If religious communities can self-regulate their own traditions and restrictions, then I don't see why the rest of the population deserves to be restricted in accordance, as well. It is not like a central authority needs to regulate, in said communities, what is already regulated by themselves. Other than some people's thirst for political power, expanding this regulation seem redundant.


I don't believe that people should be forced to comply with an ideology or religion they don't believe in. The identity of a state is often different from the identity of its population, which is why many societies are heterogeneous rather than homogeneous.


And still, if there is one true deity who has infinite grace and love for all of existence, why would one need to fear it? And why would it be determined enough to cause misery across the land for not praying to his name, and reciting his teachings enough? I don't want to be an oppressed minion; I want to be the master of my own life, and decide where it will be going. The fact I can't control everything, does not cancel my right to choose. Within religion, and outside of it. That includes whether to pray at all.


What kind of life do I and many others want? A life where each person can decide their own fate, their own activities, and their own relationships. A life that is democratic not only in the occasional election, but in every aspect of society. A life where there is no need to be pitied or beg for forgiveness; where we are not threatened with eternal damnation or promised uncertain salvation; where women are not seen as inferior to men, and where neither men nor women have to be married to live a happy, productive life.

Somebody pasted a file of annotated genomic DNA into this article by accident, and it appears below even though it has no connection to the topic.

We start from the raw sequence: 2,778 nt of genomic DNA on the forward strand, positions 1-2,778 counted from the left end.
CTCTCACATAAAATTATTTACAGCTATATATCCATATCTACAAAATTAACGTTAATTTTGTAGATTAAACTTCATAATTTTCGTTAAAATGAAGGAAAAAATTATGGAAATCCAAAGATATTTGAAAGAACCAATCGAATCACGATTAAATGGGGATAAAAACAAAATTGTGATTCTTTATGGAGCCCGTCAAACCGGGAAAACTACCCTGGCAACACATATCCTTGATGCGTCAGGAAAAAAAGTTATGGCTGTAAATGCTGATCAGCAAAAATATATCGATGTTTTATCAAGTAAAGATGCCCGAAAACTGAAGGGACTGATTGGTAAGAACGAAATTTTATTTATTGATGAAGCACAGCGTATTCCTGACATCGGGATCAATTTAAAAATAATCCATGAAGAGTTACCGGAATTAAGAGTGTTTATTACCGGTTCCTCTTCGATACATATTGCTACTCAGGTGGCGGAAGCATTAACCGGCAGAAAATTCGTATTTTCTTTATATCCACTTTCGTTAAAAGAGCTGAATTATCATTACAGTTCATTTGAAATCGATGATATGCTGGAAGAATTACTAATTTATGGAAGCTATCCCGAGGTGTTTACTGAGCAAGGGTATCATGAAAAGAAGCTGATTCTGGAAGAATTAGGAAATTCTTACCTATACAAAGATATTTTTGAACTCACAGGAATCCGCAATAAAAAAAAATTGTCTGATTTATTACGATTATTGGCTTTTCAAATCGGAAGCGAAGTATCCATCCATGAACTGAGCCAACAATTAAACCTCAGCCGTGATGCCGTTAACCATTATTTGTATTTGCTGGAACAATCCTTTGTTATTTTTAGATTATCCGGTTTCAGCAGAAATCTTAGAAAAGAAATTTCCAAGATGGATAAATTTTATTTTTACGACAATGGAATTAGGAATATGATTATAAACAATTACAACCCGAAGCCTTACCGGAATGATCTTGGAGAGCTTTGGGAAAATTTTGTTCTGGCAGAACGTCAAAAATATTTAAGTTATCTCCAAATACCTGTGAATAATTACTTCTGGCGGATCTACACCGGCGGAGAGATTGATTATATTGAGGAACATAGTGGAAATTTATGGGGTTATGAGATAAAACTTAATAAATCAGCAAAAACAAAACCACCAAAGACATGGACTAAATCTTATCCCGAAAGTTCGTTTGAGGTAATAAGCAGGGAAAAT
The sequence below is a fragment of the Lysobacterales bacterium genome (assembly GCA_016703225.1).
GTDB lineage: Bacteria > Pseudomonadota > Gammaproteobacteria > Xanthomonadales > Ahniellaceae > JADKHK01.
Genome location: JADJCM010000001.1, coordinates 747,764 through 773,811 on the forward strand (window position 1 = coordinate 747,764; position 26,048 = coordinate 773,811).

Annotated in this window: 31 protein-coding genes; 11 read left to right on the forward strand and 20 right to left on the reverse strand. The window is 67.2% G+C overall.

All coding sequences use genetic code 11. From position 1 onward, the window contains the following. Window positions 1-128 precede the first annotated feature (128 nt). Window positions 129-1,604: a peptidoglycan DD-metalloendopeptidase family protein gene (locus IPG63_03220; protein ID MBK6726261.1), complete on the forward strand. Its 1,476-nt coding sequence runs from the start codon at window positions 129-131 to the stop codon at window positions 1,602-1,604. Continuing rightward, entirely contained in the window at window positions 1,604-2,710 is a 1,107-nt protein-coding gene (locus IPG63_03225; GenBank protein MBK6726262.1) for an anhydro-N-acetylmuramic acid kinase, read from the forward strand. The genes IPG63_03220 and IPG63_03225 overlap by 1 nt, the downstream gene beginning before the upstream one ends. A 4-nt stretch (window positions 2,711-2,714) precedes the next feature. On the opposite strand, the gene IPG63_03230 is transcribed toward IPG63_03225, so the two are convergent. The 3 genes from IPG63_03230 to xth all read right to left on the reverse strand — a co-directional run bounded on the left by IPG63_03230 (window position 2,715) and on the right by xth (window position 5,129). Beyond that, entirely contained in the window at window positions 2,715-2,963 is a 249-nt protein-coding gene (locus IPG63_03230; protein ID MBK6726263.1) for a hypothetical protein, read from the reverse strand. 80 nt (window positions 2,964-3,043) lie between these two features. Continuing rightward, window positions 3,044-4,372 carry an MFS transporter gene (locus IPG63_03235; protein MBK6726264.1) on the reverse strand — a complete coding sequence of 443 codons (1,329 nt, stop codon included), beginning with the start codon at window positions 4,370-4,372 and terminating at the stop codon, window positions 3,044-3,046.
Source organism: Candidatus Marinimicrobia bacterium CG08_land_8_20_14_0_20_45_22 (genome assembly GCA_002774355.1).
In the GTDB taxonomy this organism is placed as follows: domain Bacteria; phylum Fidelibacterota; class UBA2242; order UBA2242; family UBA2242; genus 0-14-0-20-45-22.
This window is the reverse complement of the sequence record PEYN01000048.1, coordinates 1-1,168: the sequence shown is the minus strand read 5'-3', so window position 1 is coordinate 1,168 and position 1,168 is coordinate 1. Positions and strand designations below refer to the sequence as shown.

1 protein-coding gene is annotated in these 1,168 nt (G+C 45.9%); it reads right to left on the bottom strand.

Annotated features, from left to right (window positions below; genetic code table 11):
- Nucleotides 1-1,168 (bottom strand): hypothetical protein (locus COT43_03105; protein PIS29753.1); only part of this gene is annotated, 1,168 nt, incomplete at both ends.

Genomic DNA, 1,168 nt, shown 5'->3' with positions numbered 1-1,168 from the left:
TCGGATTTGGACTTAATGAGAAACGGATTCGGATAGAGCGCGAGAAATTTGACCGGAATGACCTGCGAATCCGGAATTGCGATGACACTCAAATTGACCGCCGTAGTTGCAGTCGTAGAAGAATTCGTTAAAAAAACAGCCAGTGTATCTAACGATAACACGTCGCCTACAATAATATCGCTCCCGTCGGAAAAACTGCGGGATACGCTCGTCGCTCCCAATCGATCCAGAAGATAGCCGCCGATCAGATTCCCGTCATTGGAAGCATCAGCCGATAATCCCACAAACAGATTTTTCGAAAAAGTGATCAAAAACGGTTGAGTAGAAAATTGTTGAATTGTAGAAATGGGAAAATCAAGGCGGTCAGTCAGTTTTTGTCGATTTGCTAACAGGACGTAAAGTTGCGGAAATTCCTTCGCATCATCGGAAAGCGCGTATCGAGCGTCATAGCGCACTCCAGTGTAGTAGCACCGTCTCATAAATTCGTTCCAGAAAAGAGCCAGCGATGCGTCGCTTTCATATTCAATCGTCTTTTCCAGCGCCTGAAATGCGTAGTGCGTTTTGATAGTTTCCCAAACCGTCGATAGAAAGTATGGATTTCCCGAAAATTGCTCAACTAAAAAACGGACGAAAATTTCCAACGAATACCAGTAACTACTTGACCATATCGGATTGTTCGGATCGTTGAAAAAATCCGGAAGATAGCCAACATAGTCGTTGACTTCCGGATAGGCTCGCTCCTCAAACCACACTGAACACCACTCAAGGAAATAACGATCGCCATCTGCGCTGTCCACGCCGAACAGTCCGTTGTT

Some of my Indian readers may sympathize? India's pluralism amazes me.


I am not afraid to voice my thoughts in a world that is largely democratic, and I do not think it is a sin to think differently. Murder and other vile acts (which I will not mention) are crimes, but why is it so bad to be a philosopher or thinker? After all, they are simply people who are open to different ideas.


That didn't stop people from hating Solomon Maimon, a Jewish philosopher from a few centuries ago, from being hated by his religious community, and be refused becoming a Christian. From what I managed to gather, he was even stoned during his funeral. Disrespected for doing his job.


Because of these reasons, even if I were not an atheist, I would probably not pray. I do not see the need to be subordinate to a diety's mercy. And I don't see a need to communicate with one, either. Therefore, prayer can be seen as representing someone's submission to concepts which some may deem as too unjust.